Arjuna and the Specter Isaac
The good news is the bad news verbatim. If I still had any Eastern philosophy left me, I'd run that line by the Bhagavad Gita, any Western and I'd see what I could see in the way of Kierkegaard. If was any sort of poet, I'd've long since ditched this rather starving introduction to start composing poems which experiment with that line as the first, writing a new first line, then using the first first line as the second line, and so on . . . second to third, third to fourth and so on until the poem (tentatively titled "Arjuna and the Specter of Isaac") is perfect. Oh, don't you worry, it will happen, the first line is already the 18th line in my head.
Do you want the good news or the bad news first? Trust me, this is not a trick question or covert personality test.
Heads up, pencils down.
If you chose "good news first" you are an optimist, confident that good news will trump the bad news by a large enough margin to take it too badly anyway. Also, you are a pessimist, worried that the "bad news", if left to its own devices while the good news is being aired, will stir up more trouble than the good news is worth.
Heads up, seven up. (Irrelevant but fun to remember the carefree days.)
If you chose at all, you chose superfluously, since the bad news is the good news verbatim; and you will soon make a note not to trust me, at least not when the concern is trick questions; and now that you know trusting in me is ill-advised, I might as well reveal the results of this covert personality test on Facebook. (Stay tuned for my immediate public apology on Twitter and it's recapitulation on all major news outlets like CNN, your aunt Dale, Facebook, and Twitter.)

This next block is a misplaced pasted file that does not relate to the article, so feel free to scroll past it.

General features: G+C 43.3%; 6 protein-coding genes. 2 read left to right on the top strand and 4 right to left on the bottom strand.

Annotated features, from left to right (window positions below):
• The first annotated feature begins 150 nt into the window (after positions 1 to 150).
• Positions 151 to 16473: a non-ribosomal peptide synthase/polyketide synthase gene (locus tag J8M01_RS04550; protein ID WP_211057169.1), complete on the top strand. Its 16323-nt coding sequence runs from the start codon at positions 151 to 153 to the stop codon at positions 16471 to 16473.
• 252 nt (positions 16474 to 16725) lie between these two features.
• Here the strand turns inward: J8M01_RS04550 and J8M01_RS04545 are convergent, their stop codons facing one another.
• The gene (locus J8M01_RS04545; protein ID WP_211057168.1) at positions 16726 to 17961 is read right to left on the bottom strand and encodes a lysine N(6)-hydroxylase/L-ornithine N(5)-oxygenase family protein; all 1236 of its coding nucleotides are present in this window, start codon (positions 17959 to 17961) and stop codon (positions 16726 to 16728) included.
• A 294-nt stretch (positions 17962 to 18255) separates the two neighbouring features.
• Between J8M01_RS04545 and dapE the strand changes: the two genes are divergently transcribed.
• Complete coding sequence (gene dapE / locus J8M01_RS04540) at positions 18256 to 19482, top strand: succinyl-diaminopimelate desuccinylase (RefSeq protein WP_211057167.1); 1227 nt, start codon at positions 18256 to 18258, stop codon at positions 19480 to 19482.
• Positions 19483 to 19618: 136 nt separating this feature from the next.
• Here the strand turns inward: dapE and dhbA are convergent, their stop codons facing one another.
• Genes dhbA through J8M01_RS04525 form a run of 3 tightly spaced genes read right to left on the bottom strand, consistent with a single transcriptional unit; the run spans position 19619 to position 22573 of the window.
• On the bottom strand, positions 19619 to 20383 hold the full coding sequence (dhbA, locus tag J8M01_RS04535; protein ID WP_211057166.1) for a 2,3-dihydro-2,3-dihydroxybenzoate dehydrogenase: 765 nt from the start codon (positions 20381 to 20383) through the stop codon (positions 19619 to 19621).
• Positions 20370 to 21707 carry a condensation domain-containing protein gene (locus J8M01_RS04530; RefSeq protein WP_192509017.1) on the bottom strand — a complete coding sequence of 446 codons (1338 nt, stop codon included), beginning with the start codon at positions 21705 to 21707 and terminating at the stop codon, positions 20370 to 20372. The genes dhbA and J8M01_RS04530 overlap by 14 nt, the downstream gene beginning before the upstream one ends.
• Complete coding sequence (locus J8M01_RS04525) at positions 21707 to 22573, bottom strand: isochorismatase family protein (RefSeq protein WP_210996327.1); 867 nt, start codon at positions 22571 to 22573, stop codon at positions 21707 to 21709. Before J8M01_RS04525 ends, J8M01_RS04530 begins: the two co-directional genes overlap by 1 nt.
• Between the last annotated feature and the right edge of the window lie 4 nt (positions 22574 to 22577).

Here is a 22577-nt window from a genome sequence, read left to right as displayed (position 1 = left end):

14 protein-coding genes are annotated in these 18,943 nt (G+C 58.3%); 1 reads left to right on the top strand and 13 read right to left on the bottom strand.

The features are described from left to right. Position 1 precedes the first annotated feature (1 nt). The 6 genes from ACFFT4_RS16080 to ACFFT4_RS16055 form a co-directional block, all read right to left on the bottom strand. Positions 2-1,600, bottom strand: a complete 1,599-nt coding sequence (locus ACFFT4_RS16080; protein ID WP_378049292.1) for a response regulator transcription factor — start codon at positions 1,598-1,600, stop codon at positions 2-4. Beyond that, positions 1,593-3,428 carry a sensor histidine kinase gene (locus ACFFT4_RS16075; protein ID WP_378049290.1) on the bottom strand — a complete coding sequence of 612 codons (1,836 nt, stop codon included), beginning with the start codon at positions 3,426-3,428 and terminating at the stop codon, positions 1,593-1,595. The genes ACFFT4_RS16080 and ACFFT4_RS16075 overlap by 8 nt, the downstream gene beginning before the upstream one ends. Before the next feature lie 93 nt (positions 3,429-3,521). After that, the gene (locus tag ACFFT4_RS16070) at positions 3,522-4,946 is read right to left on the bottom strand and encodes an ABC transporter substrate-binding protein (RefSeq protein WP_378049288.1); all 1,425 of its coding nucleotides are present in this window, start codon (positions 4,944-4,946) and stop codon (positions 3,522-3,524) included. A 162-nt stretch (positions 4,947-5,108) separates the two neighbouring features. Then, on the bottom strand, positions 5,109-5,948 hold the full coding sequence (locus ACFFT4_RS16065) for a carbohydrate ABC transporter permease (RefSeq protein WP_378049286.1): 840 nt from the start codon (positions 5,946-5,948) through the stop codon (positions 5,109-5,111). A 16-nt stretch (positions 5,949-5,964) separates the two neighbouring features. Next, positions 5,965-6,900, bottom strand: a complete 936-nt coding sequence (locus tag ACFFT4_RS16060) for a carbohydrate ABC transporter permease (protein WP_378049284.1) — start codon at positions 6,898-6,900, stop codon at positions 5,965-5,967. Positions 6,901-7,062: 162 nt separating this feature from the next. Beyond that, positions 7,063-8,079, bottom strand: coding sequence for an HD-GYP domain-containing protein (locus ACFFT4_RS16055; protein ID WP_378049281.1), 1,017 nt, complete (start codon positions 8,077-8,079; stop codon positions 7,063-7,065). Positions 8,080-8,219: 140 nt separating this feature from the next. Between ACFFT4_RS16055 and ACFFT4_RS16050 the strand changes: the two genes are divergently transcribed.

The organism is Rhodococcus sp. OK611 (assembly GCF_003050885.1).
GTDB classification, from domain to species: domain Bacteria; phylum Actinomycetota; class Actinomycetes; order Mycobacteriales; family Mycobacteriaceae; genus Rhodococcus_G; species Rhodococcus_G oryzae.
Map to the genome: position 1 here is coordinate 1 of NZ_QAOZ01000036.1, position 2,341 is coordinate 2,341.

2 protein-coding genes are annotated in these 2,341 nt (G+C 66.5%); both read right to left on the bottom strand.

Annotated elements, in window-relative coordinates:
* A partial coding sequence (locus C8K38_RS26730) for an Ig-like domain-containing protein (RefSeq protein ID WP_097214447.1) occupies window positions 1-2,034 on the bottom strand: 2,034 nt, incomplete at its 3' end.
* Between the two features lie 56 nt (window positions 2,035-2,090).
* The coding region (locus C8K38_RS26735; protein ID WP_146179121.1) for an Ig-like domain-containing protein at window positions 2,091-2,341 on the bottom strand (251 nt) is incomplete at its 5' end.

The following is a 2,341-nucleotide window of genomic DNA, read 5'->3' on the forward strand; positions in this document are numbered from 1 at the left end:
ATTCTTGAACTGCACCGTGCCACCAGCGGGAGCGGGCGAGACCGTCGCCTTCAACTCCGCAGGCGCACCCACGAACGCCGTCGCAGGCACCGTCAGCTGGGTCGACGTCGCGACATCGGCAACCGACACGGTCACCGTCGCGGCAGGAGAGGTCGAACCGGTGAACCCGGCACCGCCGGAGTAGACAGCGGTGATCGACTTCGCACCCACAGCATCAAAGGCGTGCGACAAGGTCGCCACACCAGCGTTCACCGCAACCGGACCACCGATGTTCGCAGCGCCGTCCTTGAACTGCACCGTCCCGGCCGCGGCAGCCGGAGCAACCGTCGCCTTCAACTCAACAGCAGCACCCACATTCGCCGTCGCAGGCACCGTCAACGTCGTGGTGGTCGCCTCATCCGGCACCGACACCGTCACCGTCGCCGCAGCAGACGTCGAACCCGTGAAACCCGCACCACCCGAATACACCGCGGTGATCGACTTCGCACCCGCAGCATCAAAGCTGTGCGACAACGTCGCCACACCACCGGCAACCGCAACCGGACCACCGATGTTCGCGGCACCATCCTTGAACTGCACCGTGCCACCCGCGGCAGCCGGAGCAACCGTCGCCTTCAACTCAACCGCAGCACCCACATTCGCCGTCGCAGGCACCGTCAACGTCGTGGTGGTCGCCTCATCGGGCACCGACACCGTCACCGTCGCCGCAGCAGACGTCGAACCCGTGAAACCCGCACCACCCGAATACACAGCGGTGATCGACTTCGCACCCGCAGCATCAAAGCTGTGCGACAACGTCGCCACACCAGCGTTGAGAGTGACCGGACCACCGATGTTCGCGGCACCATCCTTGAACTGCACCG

The news is as follows and as follows: I have taken my last round of chemotherapy. I have taken my last round of chemotherapy. I don't have to choke-back pernicious, rattling, gargantupills anymore. By the identical token, they won't let me choke-back pernicious, rattling, tumor-corroding pills anymore.
There is limit to how much poison the body can take and all the tumors have to is do exceed that limit for a while -- a tug-of-war the body rarely wins. The body sports abrasion-prone palms, tumors wear cleats. Tumors are anchored by Fezzik, the body is anchored by your aunt Dale.
It's all in my head. True—at least mostly.
If I've heard it once I've heard it a good few times . . . my tumors; the scrumptiousness of oysters; the importance of being earnest, etc; and there is the way in which "it" is "all" in each of your heads too . . . nascent tumors; the disgustingness of oysters; importance of being quippy.
What has been in my head recently has been, in fact, my tumors. Not the nascent ones but the
current tenants. Real deals that exist in real space that happen to be confined to the same real small place. Spaces and places inside my cranium, situated as comfortably as I can manage, in my right
parietal lobe, a few dim stars (that's how I think of the new ones as they appear in the MRI images) cropping-up in gadolinium dye and ostensibly headed toward the temporal lobes and, due to malignancy, threatening further encroachment.
And then there's Pops. Riding high near the primary motor cortex where the doing of things gets done. Which is why so many things of don't get done. Pops the progenitor, original space-hog.